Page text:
Taking the leap to work on the client-side

Taking the leap to work on the client-side
Home Insights Taking the leap to work on the client-side

Architect Siu-Pei Choi worked for an architecture practice for over 20 years before taking the leap to work on the client-side with Wates in 2019.

One year in, she explains why she has no regrets.

Making a greater impact

As any architect will appreciate, having worked through seven long, challenging years of architectural education, it was no easy decision to take a job at a contractor.

One view that architects probably all share, regardless of the contractor that they are working with, is a growing sense of frustration that they are becoming removed from the actual building of buildings. The advent of design and build has slowly helped to erode the influence architects have over quality, cost and programme the golden triangle of any project.

This is drummed into us as part III students. We understand the delicate balancing act of the tenuous triptych but, in practice, have little input in maintaining this equilibrium, and often are not privy to the information we’d require anyway. The role of the architect has become too insular and focused on design.

Looking beyond design

I have often heard throughout my career that architects are great designers, have fantastic imaginations, great drive and can create quality spaces, but are bad businessmen. Somehow, along our journey to becoming creators of beautiful buildings, we have been pigeonholed into ‘design’ only and, in doing so, have lost the ability to make a greater impact, to hold more influence and integrate the things we value.

It was not a decision I took lightly to move from a private practice to the contractor side but, having now worked for Wates Residential as a Design Manager for over a year, it’s not a decision I regret.

The biggest challenge for me was the move from a medium sized practice where nearly everyone was an architect to a company of approximately 4,000 people with diverse roles and skills. Fortunately, I am site based and the small team within my office means that I am now part of an immediate team of 30 making the transition into a larger company much easier. However, moving away from the close knit architectural based studio and team structure is something I miss I have always felt that the sense of camaraderie within architecture is what makes the long hours and stresses of the job bearable, as you work towards a single goal.

Walking the tightrope between competing interests

Working contractor side, each member of the team straddles various projects with different roles, skills and priorities. Fortunately, my experience working with different consultants as an architect has helped me to walk the tightrope between planners, clients, residents and every other person involved in the design process.

The relationships are very much the same, treading between what the client wants, what they can afford and what we can realistically deliver. My role is to help guide the client through the process, manage expectations and achieve the best outcome in the time and budget available. But now, sitting on contractor side, I have a better understanding and control over quality, cost and programme I am sitting on the inside, no longer an architectural consultant on the outside. So often changes are imposed on architects as projects are navigated through each stage of the process, leaving a feeling of powerlessness. Working contractor side, there is a much greater sense of control.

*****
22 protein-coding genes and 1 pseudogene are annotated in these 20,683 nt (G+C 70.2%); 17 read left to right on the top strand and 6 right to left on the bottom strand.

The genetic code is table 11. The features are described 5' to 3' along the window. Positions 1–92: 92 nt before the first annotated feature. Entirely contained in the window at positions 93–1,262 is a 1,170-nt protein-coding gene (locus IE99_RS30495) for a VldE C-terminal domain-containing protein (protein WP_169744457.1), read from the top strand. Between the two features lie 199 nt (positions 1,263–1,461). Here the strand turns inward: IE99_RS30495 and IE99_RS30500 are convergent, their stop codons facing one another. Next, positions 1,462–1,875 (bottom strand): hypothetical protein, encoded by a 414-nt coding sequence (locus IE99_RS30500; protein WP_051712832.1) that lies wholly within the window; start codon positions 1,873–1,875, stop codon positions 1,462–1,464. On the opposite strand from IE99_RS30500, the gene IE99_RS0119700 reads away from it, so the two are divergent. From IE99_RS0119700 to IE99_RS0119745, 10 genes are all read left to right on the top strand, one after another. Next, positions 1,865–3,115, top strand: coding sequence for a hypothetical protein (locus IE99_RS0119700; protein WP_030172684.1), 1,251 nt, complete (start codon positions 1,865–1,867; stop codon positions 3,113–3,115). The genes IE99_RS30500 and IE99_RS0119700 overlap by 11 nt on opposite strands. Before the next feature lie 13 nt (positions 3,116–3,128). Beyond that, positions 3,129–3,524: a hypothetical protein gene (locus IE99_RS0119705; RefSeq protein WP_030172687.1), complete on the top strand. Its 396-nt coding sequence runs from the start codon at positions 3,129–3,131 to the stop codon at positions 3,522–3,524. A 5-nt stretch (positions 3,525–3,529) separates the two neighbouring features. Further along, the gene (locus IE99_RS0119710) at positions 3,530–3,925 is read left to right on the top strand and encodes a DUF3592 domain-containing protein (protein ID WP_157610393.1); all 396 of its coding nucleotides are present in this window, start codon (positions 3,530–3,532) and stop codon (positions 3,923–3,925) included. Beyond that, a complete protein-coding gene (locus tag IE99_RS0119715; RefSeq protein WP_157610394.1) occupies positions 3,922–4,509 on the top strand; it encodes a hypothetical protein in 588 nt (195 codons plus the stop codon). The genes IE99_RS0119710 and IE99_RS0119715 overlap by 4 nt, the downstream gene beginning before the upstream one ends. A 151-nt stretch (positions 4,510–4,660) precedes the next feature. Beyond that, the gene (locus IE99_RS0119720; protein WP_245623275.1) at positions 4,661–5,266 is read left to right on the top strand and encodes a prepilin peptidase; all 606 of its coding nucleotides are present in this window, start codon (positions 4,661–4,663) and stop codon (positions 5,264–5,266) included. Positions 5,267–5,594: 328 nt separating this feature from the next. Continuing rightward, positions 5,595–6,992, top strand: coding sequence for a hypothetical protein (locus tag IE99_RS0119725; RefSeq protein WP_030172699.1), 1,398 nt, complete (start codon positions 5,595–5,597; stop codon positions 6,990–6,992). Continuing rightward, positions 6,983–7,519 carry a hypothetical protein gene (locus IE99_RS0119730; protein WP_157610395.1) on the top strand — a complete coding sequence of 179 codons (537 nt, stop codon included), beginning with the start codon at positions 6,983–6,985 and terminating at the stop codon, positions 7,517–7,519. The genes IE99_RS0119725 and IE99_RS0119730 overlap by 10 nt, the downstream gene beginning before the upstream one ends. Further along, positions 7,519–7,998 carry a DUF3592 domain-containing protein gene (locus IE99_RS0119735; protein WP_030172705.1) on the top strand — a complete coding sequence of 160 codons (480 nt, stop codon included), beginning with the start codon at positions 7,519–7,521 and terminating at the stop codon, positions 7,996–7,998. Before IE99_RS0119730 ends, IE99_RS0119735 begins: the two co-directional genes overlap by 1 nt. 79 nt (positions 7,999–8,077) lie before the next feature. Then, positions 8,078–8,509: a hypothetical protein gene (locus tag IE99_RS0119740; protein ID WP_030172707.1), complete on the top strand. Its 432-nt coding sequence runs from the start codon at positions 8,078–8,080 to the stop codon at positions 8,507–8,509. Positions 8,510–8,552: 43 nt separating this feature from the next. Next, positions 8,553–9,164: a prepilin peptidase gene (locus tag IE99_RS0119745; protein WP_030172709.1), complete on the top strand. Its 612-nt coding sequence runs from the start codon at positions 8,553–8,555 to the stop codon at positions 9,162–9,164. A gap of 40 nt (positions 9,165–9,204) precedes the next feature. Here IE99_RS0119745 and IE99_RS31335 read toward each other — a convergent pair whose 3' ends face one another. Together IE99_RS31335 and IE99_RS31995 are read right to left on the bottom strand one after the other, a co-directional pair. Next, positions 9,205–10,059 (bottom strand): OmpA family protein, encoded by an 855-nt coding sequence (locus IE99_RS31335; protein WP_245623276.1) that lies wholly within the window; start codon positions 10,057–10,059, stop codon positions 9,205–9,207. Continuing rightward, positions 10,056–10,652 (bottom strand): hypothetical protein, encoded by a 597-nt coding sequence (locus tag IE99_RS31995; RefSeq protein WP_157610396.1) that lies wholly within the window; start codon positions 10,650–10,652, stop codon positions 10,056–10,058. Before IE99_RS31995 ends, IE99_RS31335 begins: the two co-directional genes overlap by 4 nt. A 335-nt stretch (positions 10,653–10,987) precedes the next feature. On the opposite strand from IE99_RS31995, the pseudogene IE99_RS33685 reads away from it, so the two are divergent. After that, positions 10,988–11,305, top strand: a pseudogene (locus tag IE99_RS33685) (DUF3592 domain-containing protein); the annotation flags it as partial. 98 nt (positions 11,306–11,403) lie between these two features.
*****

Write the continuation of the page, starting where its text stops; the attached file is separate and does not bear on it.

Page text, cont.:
A foot in both camps consultant and contractor

I have realised too that architects have more skills and experience than they probably recognise and knowledge that others on the construction side often do not have – which can be easily transferred to, and benefit, other parts of the process. By sitting on the contractor side, the Design Manager has a unique role in straddling between the realities of building and the aspirations of the architect. While having the best interests of the contractor at the forefront, the Design Manager also has an appreciation and understanding of the architectural approach. It is this appreciation that makes for good teamwork, ensuring both sides work together towards the best outcome achieving balance within the golden triangle.

A bigger picture view

It is also a great feeling to actually get to build stuff which is what architects first dreamt about when enrolling at architecture school. Considering sequencing, co-ordination, detailing it’s the ‘doing’ part of being an architect. Being on site, talking to sub-contractors, sitting in a freezing cold site hut working out a waterproofing detailyou get the feeling that you are part of the building process. The Design Manager also has to understand the role of MEP and structure, and have a much more rounded view of the project than the modern day design and build architect, which, whilst a new challenge, has been fun to get to grips with.

Of course, it’s not the panacea for architects frustrated with the construction process – and I won’t lie, the early morning starts have been an adjustment but my decision to work on the contractor side has restored a sense of creativity within me and an enjoyment in being able to shape of the built environment I haven’t felt in a long time.